I always wanted to know: Is there some sort of spiritual calculus that says the number of people praying for a particular intention equates to more powerful prayer, which results in more attention from God on the particular matter? Take the Divine Mercy Intercessory Prayerline, for instance, which has hundreds of people praying for the same intentions. Or how about the Apostleship of Prayer, with millions praying every day for the Pope's intentions!
Thanks, Felicia. Two quotes come to mind, quotes that I always find helpful when thinking about this subject.
The first comes from a famous Anglican preacher from many decades ago, T.P. Ferris. He said: "Our prayers do not persuade God to help us; they permit Him to." The thing we have to get out of our heads is any idea that God is actually reluctant to help us, so that He needs to be "petitioned" or "lobbied" or even "cajoled" into assisting us! Christ gave us those amusing parables in the gospels about the Importunate Friend and the Unjust Judge (Lk 11:5-13 and 18:1-8) not to give us a false picture of God, but to make the point that if the pestered friend in his bed and the badgered judge at his bench will give in to supplication in the end, "how much more" will our heavenly Father, the God of Mercy, be willing to come to our aid!
From your question, Felicia, I don't think that you are suffering from any such false conception of God, but I mention it because it is all too common for Catholics to think that way.
Second, Bl. Mother Teresa of Calcutta once said: "It is not the magnitude of our actions, but the amount of love that we put into them that matters." In that sense, the intercessory prayers of one perfectly pure, innocent, and trusting heart are of more value to God — that is, He takes them as the most complete invitation and "permission" to intervene in our lives and help us — than many thousands of half-hearted supplications from the lukewarm and the languid. The best thing of all, therefore, would be for many pure and trusting hearts to pray to God for the same good intentions. That would really "open the floodgates" to all the merciful love that our Father wants to pour out upon us! That is what the Divine Mercy Intercessory Prayerline is striving for, of course, and it is also why the prayers of children and of those who bear chronic illness and suffering with faith and love, are of special merit — and why we should always ask the angels and saints to intercede for our intentions, and most especially the Blessed Virgin Mary, whose radiant heart is pure and full of grace above all other creatures.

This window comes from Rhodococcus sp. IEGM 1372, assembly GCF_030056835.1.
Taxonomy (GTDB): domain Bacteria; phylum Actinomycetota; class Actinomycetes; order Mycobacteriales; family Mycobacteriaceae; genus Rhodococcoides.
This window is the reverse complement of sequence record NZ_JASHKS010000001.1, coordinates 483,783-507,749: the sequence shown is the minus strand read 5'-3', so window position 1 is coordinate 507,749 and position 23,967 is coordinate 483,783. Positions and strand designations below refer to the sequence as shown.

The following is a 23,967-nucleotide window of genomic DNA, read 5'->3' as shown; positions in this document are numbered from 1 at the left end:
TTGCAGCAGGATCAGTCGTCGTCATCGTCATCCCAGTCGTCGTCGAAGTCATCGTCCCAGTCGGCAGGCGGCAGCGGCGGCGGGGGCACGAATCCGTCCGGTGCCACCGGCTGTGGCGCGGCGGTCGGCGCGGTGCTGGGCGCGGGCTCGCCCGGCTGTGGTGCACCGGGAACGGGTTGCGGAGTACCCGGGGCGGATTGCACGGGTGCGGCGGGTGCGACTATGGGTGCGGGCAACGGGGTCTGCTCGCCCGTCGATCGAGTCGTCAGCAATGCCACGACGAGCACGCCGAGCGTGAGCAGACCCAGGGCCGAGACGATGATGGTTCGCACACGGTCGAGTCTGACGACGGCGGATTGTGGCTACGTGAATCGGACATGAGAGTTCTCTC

To some extent, this is all a mystery too deep for us fully to understand, Felicia. But the directives from heaven, in Scripture and Church tradition, seem clear enough. We are to pray without ceasing and pray with a loving and trusting heart, as many as possible, in heaven and on earth. We are to pray together for your good intentions in this same spirit, especially at Holy Eucharist, or in union with the Eucharistic offering (as in the Chaplet of The Divine Mercy) and especially in virtue of Christ's Passion (at the 3 o'clock hour). And then stand back, and watch out. The doors of the world are then wide open to the God of Mercy, the Good Shepherd, and the King of Kings, who right now, even today, "stands at the door and knocks" (Rev 3:20). He will work in our lives in surprising, and even powerful ways. Broken families can be reconciled, and broken bodies healed, broken hearts mended, and lost faith restored.
In fact, whenever we Christians have prayed like that, down through history, tremendous things have happened. Just read your history books: The evil and oppressive Roman Empire converted to the faith, and the barbarian invaders converted to the faith; the Franciscans and Dominicans renew the Church, and the Muslim invaders of Christian Europe driven back against all odds at Tours, Lepanto, and Vienna; slavery abolished in the Spanish and British empires, and God-given human rights proclaimed to all the world in America; the Nazi conquests crushed; and the Soviet Empire crumbles without a shot being fired.
Prayer played a huge part in every one of these triumphs. Why should we be surprised? For Scripture calls Him "the Lion of Judah," and when He gets unleashed, by our pure and trusting prayers, who can say what will happen?
Robert Stackpole, STD, is director of the John Paul II Institute of Divine Mercy. His latest book is Divine Mercy: A Guide from Genesis to Benedict XVI (Marian Press). Got a question? E-mail him at firstname.lastname@example.org.